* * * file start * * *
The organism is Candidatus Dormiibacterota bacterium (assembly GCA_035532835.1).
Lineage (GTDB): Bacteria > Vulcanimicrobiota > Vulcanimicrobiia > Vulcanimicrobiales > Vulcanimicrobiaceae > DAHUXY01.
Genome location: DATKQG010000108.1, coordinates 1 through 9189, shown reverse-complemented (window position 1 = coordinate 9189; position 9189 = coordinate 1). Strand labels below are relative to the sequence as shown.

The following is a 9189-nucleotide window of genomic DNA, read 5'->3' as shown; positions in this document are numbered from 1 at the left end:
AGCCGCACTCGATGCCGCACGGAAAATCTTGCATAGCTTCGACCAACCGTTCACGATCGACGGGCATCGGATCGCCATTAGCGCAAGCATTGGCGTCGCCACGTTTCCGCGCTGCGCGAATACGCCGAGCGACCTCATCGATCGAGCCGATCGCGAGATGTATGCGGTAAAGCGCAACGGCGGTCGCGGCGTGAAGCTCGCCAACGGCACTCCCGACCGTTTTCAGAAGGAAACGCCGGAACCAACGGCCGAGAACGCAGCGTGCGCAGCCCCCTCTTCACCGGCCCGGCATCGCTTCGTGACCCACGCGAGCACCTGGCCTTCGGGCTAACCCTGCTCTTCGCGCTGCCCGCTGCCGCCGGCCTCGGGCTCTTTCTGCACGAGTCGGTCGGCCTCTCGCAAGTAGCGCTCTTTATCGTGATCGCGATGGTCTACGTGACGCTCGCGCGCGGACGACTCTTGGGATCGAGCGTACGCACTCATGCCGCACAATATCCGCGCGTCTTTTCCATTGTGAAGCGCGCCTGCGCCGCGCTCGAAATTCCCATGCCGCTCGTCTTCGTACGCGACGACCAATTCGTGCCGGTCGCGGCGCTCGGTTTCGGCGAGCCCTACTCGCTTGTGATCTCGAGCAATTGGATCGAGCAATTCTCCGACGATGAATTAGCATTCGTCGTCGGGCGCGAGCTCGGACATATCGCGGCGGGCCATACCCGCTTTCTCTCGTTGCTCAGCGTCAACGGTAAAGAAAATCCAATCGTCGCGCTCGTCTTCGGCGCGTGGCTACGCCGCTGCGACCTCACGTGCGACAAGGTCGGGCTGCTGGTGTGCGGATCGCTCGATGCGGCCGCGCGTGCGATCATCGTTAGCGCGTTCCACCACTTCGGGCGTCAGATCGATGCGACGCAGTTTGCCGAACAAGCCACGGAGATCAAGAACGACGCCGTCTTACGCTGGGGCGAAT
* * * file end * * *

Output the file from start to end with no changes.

The organism is Candidatus Dormiibacterota bacterium (assembly GCA_035532835.1).
Lineage (GTDB): Bacteria > Vulcanimicrobiota > Vulcanimicrobiia > Vulcanimicrobiales > Vulcanimicrobiaceae > DAHUXY01.
Genome location: DATKQG010000108.1, coordinates 1 through 9189, shown reverse-complemented (window position 1 = coordinate 9189; position 9189 = coordinate 1). Strand labels below are relative to the sequence as shown.

The following is a 9189-nucleotide window of genomic DNA, read 5'->3' as shown; positions in this document are numbered from 1 at the left end:
AGCCGCACTCGATGCCGCACGGAAAATCTTGCATAGCTTCGACCAACCGTTCACGATCGACGGGCATCGGATCGCCATTAGCGCAAGCATTGGCGTCGCCACGTTTCCGCGCTGCGCGAATACGCCGAGCGACCTCATCGATCGAGCCGATCGCGAGATGTATGCGGTAAAGCGCAACGGCGGTCGCGGCGTGAAGCTCGCCAACGGCACTCCCGACCGTTTTCAGAAGGAAACGCCGGAACCAACGGCCGAGAACGCAGCGTGCGCAGCCCCCTCTTCACCGGCCCGGCATCGCTTCGTGACCCACGCGAGCACCTGGCCTTCGGGCTAACCCTGCTCTTCGCGCTGCCCGCTGCCGCCGGCCTCGGGCTCTTTCTGCACGAGTCGGTCGGCCTCTCGCAAGTAGCGCTCTTTATCGTGATCGCGATGGTCTACGTGACGCTCGCGCGCGGACGACTCTTGGGATCGAGCGTACGCACTCATGCCGCACAATATCCGCGCGTCTTTTCCATTGTGAAGCGCGCCTGCGCCGCGCTCGAAATTCCCATGCCGCTCGTCTTCGTACGCGACGACCAATTCGTGCCGGTCGCGGCGCTCGGTTTCGGCGAGCCCTACTCGCTTGTGATCTCGAGCAATTGGATCGAGCAATTCTCCGACGATGAATTAGCATTCGTCGTCGGGCGCGAGCTCGGACATATCGCGGCGGGCCATACCCGCTTTCTCTCGTTGCTCAGCGTCAACGGTAAAGAAAATCCAATCGTCGCGCTCGTCTTCGGCGCGTGGCTACGCCGCTGCGACCTCACGTGCGACAAGGTCGGGCTGCTGGTGTGCGGATCGCTCGATGCGGCCGCGCGTGCGATCATCGTTAGCGCGTTCCACCACTTCGGGCGTCAGATCGATGCGACGCAGTTTGCCGAACAAGCCACGGAGATCAAGAACGACGCCGTCTTACGCTGGGGCGAAT